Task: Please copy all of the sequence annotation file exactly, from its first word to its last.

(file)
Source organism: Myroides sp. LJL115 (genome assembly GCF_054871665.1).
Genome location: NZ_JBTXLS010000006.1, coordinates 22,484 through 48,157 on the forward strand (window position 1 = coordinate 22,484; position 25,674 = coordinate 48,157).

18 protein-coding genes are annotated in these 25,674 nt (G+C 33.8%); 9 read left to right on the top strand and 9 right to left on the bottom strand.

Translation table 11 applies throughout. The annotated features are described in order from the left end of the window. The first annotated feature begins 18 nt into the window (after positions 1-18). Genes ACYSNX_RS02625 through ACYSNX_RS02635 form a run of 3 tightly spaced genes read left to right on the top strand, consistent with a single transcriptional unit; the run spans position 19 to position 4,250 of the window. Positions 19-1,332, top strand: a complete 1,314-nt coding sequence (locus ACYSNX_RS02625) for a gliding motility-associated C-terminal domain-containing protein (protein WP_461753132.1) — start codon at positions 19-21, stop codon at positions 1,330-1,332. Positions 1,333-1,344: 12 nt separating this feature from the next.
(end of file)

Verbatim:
Source organism: Myroides sp. LJL115 (genome assembly GCF_054871665.1).
Genome location: NZ_JBTXLS010000006.1, coordinates 22,484 through 48,157 on the forward strand (window position 1 = coordinate 22,484; position 25,674 = coordinate 48,157).

18 protein-coding genes are annotated in these 25,674 nt (G+C 33.8%); 9 read left to right on the top strand and 9 right to left on the bottom strand.

Translation table 11 applies throughout. The annotated features are described in order from the left end of the window. The first annotated feature begins 18 nt into the window (after positions 1-18). Genes ACYSNX_RS02625 through ACYSNX_RS02635 form a run of 3 tightly spaced genes read left to right on the top strand, consistent with a single transcriptional unit; the run spans position 19 to position 4,250 of the window. Positions 19-1,332, top strand: a complete 1,314-nt coding sequence (locus ACYSNX_RS02625) for a gliding motility-associated C-terminal domain-containing protein (protein WP_461753132.1) — start codon at positions 19-21, stop codon at positions 1,330-1,332. Positions 1,333-1,344: 12 nt separating this feature from the next.